In this Photoshop graphic design tutorial, I will show you how to create a ticket stub for the imaginary Design Instruct Graphic Design World’s Fair, which was held in New York City in 1949. We will use fundamental Photoshop tools and techniques in the process of creating the ticket — brushes, using textures, the Burn Tool and the nifty Gradient Map adjustment layer, just to name a few.

Preview

Preview

Tutorial Resources

Step 1: Set Up the Photoshop Document

Fire up Photoshop and create a new 500x300px document, which is exactly the size of the ticket stub we will be creating.

Set Up the Photoshop Document

Next, add guides (View > New Guide) around the canvas: Vertical at 0 and 500px and Horizontal at 0 and 300px.

Set Up the Photoshop Document

Go to Image > Canvas Size (Cmd/Ctrl + Option/Alt + C) and expand the canvas to 600x500px to give us some room for the background elements of the ticket stub.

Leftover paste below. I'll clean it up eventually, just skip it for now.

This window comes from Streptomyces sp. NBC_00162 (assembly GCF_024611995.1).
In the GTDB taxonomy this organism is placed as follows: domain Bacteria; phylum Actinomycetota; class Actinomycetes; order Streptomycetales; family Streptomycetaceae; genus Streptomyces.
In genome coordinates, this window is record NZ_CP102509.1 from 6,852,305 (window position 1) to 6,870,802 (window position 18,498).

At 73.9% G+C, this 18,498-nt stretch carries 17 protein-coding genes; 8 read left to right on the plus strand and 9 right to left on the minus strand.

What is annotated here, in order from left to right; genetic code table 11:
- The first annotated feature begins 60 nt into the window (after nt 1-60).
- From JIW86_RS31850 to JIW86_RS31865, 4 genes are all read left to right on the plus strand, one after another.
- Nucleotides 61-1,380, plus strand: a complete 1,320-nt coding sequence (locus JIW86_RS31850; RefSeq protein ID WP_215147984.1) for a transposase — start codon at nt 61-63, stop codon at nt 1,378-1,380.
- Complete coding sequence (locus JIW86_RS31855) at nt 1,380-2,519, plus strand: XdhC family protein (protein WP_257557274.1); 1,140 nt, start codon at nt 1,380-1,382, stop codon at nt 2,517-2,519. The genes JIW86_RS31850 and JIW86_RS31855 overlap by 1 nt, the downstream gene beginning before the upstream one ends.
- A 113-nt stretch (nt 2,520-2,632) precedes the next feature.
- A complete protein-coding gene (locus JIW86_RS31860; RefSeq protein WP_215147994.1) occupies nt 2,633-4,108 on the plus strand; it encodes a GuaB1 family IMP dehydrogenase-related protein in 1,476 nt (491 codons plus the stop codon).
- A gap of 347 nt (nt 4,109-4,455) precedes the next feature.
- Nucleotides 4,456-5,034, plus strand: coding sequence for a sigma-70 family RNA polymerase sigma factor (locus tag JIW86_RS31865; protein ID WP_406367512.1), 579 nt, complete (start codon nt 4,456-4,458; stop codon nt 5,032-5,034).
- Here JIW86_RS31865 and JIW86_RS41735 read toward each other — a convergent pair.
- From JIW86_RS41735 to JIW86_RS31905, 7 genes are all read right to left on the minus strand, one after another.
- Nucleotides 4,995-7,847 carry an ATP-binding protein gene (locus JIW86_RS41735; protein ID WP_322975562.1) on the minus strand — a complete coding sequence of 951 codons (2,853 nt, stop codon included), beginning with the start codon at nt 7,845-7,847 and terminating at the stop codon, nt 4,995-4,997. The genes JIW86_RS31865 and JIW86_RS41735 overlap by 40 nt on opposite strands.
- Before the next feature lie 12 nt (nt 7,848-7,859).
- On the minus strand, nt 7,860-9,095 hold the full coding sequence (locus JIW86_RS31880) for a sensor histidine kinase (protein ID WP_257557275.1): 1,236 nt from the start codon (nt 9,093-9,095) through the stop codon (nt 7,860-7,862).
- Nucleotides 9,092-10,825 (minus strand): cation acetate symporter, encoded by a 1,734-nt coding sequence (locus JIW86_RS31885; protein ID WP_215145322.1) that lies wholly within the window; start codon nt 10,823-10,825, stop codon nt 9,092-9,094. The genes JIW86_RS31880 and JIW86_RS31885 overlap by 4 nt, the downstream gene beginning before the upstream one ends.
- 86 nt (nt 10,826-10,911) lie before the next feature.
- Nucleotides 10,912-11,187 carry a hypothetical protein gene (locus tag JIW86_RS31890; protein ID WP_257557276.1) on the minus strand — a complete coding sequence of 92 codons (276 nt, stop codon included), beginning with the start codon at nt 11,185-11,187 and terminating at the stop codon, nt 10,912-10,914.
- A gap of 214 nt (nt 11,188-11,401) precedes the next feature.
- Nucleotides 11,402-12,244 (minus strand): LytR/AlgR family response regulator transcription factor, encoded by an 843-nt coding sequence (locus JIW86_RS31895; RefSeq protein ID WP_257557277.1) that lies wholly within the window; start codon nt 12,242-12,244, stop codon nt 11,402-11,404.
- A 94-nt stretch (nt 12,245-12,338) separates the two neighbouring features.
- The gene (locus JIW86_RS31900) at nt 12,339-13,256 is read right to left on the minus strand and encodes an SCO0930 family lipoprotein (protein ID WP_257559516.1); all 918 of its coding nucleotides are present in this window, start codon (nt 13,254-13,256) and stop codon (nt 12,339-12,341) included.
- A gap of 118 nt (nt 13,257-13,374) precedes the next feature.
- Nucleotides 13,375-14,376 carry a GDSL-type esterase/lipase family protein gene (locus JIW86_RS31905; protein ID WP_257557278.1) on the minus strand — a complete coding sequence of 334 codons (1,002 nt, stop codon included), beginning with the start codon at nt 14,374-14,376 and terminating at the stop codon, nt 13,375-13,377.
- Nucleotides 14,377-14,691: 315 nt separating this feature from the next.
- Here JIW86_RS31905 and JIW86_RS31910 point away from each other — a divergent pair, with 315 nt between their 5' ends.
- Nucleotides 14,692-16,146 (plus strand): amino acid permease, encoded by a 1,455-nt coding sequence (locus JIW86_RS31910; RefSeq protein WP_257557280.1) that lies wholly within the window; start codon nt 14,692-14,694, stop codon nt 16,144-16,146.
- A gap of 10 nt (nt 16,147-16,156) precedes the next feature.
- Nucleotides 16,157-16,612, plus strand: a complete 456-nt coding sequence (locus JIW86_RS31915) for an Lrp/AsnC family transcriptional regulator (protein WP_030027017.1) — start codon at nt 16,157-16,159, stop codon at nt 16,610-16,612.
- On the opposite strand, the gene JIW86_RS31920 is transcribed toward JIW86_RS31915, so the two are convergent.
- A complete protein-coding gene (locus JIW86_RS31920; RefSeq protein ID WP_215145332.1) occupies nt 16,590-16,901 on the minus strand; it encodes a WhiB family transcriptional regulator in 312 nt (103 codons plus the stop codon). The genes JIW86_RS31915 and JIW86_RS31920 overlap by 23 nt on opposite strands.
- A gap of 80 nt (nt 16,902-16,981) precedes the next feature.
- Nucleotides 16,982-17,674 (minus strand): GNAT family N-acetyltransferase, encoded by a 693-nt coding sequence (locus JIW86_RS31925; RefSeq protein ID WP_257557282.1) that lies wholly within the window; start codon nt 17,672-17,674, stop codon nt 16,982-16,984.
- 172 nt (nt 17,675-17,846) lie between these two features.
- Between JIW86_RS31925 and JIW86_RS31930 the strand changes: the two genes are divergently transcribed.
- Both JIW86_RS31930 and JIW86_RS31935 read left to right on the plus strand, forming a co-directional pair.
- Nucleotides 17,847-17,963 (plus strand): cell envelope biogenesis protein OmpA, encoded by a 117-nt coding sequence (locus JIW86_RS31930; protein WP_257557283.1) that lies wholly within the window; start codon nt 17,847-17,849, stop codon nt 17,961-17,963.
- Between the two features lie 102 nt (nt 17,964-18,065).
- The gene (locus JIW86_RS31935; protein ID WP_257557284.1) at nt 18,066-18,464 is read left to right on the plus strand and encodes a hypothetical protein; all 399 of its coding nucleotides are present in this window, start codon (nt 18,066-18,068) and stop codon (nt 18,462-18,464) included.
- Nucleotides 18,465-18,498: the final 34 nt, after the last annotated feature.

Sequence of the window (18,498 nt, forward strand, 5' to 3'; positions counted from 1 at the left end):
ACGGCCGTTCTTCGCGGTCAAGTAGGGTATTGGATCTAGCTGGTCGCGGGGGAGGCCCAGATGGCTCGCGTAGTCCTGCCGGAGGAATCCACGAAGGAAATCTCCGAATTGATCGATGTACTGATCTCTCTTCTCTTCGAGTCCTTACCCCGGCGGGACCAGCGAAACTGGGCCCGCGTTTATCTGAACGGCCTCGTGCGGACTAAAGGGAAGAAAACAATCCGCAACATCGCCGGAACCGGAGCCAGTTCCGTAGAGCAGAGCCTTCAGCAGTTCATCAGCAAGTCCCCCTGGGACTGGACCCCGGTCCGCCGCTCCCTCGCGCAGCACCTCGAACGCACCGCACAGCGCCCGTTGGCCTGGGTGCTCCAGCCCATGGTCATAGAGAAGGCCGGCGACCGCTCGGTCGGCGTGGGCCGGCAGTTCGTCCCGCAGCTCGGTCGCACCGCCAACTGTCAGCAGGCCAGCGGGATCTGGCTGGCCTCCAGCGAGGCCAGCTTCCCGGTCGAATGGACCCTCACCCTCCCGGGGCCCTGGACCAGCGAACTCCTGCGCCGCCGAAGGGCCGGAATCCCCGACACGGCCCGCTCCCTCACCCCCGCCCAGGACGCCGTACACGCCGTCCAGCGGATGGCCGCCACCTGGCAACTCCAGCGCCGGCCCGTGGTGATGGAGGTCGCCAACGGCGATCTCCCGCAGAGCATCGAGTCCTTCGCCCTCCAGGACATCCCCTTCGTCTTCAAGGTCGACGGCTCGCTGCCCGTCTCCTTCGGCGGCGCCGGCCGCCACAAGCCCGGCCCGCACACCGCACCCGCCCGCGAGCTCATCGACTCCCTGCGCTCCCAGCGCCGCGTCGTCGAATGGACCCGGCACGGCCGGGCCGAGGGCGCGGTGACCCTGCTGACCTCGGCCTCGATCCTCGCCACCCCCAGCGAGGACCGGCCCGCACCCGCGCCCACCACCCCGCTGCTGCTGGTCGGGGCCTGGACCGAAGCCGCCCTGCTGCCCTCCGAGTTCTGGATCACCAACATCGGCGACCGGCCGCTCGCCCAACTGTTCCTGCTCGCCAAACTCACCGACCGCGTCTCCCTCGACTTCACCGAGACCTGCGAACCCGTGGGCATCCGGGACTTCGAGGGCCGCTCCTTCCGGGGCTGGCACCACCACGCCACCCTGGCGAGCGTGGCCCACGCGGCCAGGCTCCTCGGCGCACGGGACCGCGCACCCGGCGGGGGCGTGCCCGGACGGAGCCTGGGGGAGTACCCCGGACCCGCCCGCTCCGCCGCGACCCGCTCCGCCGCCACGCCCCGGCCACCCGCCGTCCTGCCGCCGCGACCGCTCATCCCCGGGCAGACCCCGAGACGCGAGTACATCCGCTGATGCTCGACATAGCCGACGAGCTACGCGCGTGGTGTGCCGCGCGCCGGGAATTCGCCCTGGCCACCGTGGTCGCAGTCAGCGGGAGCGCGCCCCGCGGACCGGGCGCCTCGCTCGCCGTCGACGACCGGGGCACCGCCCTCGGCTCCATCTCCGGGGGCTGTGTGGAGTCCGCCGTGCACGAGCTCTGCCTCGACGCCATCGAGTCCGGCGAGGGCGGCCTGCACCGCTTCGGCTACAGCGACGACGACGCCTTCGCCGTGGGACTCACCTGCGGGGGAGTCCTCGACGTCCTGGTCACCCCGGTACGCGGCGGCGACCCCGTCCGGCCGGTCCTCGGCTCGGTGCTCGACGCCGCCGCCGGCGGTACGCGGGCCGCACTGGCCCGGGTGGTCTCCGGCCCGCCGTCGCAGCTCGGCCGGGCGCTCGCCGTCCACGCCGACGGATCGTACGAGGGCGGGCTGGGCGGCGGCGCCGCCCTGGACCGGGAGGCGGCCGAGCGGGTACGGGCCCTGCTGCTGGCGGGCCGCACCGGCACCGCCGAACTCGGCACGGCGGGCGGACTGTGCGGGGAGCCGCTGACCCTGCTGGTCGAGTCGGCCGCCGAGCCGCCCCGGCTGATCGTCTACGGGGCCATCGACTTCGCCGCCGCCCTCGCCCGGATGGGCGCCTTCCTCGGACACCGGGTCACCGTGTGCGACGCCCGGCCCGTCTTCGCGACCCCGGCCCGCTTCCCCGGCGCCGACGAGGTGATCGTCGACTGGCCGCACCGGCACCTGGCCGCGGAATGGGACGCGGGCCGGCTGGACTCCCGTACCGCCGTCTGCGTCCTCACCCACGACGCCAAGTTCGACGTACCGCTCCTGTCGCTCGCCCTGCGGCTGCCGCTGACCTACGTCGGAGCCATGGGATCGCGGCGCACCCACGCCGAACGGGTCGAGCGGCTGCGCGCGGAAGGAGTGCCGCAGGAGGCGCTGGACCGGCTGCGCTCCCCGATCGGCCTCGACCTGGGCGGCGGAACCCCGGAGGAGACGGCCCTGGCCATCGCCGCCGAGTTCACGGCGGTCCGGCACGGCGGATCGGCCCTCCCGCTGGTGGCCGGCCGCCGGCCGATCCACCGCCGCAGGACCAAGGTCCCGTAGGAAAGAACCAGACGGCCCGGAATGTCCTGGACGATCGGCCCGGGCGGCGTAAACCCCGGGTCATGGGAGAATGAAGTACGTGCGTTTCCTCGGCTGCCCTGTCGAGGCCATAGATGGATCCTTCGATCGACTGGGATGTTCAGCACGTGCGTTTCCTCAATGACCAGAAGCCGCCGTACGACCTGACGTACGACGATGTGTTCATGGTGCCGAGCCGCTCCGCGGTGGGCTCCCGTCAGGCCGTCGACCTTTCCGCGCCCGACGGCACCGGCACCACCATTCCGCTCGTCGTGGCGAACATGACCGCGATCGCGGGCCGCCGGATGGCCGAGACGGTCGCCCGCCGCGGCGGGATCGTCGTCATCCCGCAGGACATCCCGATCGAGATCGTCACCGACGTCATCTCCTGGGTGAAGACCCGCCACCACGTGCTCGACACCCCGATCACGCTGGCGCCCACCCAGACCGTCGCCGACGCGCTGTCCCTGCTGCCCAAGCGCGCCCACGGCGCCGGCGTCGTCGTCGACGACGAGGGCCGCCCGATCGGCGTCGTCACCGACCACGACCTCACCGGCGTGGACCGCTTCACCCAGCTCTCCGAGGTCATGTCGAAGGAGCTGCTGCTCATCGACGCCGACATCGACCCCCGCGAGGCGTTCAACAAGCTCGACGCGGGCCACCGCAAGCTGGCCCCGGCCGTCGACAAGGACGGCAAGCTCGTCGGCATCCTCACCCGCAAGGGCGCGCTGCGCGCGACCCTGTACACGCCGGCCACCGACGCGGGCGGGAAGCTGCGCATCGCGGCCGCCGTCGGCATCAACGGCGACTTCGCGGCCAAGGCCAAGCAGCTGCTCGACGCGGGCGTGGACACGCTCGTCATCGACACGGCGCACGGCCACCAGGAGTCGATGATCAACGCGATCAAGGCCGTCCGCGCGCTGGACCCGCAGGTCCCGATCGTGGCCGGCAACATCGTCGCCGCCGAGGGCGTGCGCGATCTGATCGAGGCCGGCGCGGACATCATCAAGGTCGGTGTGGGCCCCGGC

Set Up the Photoshop Document

Set Up the Photoshop Document

Fill the background with color or use a texture; I used one of the textures from the Wood01 texture pack. This is optional, and I did this just to make the background less boring. The wooden, scratched background does help reinforce the aged, distressed look that we are going for.

Set Up the Photoshop Document

Step 2: Create the Basic Ticket Stub Shape

Set the Foreground color to a very muted orange (#eb9b71), grab the Rectangular Marquee Tool (M) and make a rectangular selection using the guides.

Create the Basic Ticket Stub Shape

Create a new layer (Cmd/Ctrl + Shift + N) and hit Option/Alt + Backspace to fill the selection with the Foreground color we selected earlier.

Create the Basic Ticket Stub Shape

Deselect the rectangular selection by choosing Select > Deselect (Cmd/Ctrl + D). Go to Filter > Noise > Add Noise to add some noise to the ticket stub shape.

Create the Basic Ticket Stub Shape

Create the Basic Ticket Stub Shape